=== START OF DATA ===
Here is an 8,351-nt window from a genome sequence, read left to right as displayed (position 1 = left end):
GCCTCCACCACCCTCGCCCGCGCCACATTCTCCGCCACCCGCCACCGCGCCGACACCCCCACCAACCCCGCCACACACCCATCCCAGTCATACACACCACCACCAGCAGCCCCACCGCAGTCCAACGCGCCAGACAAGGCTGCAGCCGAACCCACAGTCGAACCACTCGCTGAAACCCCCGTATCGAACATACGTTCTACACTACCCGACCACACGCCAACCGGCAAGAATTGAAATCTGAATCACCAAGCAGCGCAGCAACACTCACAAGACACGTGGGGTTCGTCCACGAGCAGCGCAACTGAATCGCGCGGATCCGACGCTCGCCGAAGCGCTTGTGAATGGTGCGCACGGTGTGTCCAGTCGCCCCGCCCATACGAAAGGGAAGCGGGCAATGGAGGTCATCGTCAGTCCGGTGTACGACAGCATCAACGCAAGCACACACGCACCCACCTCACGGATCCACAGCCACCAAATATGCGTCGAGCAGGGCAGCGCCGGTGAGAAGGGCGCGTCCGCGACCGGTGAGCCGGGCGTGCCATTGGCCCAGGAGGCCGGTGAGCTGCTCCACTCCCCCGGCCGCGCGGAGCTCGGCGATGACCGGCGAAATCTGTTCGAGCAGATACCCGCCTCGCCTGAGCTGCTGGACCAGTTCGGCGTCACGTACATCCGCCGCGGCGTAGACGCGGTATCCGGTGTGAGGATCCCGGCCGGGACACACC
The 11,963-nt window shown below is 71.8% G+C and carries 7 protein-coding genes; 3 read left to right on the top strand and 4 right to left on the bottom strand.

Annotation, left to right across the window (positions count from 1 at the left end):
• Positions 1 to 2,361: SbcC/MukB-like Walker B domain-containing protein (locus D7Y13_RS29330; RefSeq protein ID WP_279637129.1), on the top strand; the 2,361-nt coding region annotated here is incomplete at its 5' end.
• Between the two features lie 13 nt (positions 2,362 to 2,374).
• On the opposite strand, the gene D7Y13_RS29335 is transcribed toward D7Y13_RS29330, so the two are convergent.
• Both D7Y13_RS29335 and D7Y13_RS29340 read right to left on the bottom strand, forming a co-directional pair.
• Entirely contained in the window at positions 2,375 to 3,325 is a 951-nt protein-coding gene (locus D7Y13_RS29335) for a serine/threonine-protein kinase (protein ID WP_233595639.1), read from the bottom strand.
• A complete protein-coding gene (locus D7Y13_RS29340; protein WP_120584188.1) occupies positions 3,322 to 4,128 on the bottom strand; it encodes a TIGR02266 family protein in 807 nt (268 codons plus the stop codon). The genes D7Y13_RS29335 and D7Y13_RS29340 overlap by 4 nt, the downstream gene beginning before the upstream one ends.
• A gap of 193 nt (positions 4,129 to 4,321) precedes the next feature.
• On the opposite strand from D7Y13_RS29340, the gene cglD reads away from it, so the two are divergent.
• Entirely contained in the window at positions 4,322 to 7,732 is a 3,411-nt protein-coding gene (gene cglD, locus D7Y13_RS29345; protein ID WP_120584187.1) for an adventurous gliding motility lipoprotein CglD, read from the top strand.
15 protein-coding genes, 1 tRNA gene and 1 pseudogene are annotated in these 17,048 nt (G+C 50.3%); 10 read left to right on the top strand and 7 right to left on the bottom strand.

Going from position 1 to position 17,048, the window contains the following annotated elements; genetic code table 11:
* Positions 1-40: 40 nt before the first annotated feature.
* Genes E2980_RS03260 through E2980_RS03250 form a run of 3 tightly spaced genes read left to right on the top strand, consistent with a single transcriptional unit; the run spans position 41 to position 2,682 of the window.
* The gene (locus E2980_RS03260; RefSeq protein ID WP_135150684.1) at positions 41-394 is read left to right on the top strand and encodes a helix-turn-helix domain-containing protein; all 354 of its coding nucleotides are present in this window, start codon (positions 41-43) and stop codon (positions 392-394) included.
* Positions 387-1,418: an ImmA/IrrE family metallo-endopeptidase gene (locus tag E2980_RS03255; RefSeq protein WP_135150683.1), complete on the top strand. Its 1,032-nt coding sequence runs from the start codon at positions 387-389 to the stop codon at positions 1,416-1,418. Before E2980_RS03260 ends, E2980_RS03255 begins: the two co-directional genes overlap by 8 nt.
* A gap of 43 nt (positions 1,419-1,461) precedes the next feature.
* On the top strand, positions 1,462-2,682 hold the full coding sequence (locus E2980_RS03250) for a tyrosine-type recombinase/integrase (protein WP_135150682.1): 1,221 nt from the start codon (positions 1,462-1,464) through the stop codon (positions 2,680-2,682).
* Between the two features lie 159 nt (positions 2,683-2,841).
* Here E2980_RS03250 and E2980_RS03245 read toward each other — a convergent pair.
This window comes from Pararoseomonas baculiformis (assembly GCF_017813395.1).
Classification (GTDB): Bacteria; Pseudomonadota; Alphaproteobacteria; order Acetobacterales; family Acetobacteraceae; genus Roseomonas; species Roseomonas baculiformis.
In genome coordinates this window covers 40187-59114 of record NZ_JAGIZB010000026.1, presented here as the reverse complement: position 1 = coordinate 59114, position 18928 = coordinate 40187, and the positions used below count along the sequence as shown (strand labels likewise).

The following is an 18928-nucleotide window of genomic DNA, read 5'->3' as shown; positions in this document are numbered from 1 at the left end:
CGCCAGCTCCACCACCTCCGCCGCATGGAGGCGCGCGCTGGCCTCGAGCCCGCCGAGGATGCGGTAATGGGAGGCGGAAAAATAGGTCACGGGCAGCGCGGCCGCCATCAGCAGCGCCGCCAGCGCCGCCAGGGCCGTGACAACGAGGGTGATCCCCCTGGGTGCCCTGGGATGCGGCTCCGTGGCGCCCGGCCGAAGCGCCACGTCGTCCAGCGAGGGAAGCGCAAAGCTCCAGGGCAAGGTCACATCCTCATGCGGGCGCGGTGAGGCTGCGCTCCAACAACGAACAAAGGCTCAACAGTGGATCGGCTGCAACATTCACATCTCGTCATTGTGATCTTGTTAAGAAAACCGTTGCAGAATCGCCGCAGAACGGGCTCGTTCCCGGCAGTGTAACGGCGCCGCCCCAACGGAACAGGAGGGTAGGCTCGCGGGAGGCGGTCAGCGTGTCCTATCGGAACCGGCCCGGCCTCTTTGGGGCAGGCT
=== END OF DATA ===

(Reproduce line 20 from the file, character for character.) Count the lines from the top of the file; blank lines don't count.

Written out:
* A gap of 43 nt (positions 1,419-1,461) precedes the next feature.